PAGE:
A decaying observation tower and a haikyo museum blanketed in shadows rest at the foot of one active Japanese volcano. Patches of snow cover the surrounding countryside and the ominous gong of a pinprick temple in the distance drifts into my ears on an early winter wind. Here’s my recent visit to these ruins.
I’ve been visiting ruins (廃墟 – haikyo) for around a year now, beginning back in the U.K after being inspired by other blogger adventurers, but have never posted any of my trips mainly due to the lacklustre images produced from my previous camera. But having been in Japan for a few months, acquired a new camera (the Olympus PEN E-P1) and already having visited several haikyo by myself, I figured it was high time to reach out to fellow adventurers. Not leaving any time to waste, I recently met up with haikyo explorers Tokyo Times, MJG and Mike’s Blender and set off on a 2-day expedition.
By far the most memorable and interesting of the locations we visited was an abandoned volcano museum and its accompanying observation deck. It was everything I’d been waiting for in an exploration and more – fantastic outdoor scenery, a remote location, decaying buildings, dusty basements and the remnants and belongings of people long past. And that’s all without mentioning the added surprise of a preserved snake in a jar, along with other freaky critters!
So, without further ado, let’s dive right in! I’ll split this post into 2 parts, since it was such a good explore.
Finding the place was easy. MJG and Mike’s Blender had visited the museum before, so with iphone-powered GPS, a powerful hire car and the infallible car navigation lady, it wasn’t long before we located it. Actually, I say it wasn’t long, but the place is several hours’ drive from Tokyo!
Being so high up meant there were patches of snow still covering the black, volcanic rocks outside. Approaching the museum was pretty easy as well, since it rests just off a hiking trail that leads up the volcano.
The four of us naturally split up upon entering the open building, although I soon found that knowing there were other people with me made a huge difference to the ‘feel’ when exploring a haikyo. I’ll write more about my experiences in future posts, but visiting a ruin alone increases the fear and adrenalin factor tenfold…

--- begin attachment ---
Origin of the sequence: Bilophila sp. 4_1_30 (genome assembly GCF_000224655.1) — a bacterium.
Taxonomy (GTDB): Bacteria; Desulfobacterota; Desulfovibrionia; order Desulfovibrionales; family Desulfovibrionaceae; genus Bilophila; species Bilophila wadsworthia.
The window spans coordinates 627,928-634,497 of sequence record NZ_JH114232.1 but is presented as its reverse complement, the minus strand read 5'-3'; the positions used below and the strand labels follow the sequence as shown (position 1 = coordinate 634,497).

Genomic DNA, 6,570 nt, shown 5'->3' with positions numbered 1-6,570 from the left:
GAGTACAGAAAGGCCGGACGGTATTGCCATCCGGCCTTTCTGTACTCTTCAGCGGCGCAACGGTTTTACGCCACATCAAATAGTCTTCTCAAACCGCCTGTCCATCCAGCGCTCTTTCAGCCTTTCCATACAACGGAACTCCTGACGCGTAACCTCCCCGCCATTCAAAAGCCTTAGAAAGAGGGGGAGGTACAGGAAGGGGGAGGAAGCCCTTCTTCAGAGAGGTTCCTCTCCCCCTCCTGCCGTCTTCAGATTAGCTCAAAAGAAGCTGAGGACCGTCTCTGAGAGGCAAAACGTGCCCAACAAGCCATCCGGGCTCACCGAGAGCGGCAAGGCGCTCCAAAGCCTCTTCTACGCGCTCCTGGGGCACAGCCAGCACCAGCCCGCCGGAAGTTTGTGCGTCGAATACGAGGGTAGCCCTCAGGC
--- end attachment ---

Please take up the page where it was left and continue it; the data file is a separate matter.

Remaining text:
I began from the bottom of the museum and worked my way upwards, snapping away at the various objects lying around. There wasn’t a great deal of vandalism in this place – the majority of damage was due to the elements getting in – warping wood, broken windows, cracked tiles – the natural effects of decay.
Many of the exhibits were still intact, including a massive butterfly display! I took this next picture right before I found a panel of light switches hidden in the corner of the room. Upon pressing them, a disco array of old, groaning lights flickered on throughout the room, some of them stuttering and failing in the process.
But amongst all the old picture panels, museum exhibits and decay lay various objects begetting my curiosity. Take this old vinyl disk for example. Was this on sale in the museum shop around the time it finally closed..?
Or how about this weird alien cardboard cutout? I found a leaflet in the museum depicting its opening with the different exhibits and this guy happened to be in one. But why an alien in a volcano museum?
Here’s an image of the leaflet I found. Looks like this place was supposed to be big. I wonder why it was abandoned..?
Perhaps this calendar can shed some light on the scene? 1993… Seems like this place has been closed for a while.
If that is the case, then it doesn’t even bear thinking about how grimy the stuff in the kitchen probably is…
And it would probably be sensible to keep this particular oven closed rather than inspect its contents… But I had to take a peek anyway. The rusty door below this dial opened with a menacing squeal…
And as I crunched my way around, I began to find more and more artefacts of a personal nature – business cards, keyrings, files stuffed with documents and research papers. But that was nothing compared to the array of critters hiding down in the basement. They made this freakish deer look tame in comparison…
At first it was a shock surprise. Who could have thought the researchers at this museum would hide a preserved snake in a jar among the dusty basement boxes?
But that wasn’t even the biggest surprise! Not far from our slithery friend was a box full of delightful oddities, all slumbering away in their tightly sealed jars. I do believe this may be the bioluminescent hotaru ika (firefly squid), but I can’t be sure…
And if the sea life wasn’t enough, various jars of mushrooms, a shrimpy mole and a couple of mice were also among the collection. Remarkably well kept after all these years too, I might add.
Next up – the observatory! Be sure to take a look – there’s a video included too!
Approach: Easy – following a hiking path up the volcano and in through the open doors.
Highlights: Preserved animals in jars, dusty boxes filled with volcanic artefacts in the basement, discovering the (working!) light switches to the display exhibits.
Please bear in mind that going to visit ruins is dangerous and in many cases illegal. I take no responsibility for your actions and their consequences. Also, I will not answer requests for information on locations, their names or advice for entering the places I write about for the simple reason that it leads to many of them getting vandalised and sealed up completely. Thanks for understanding.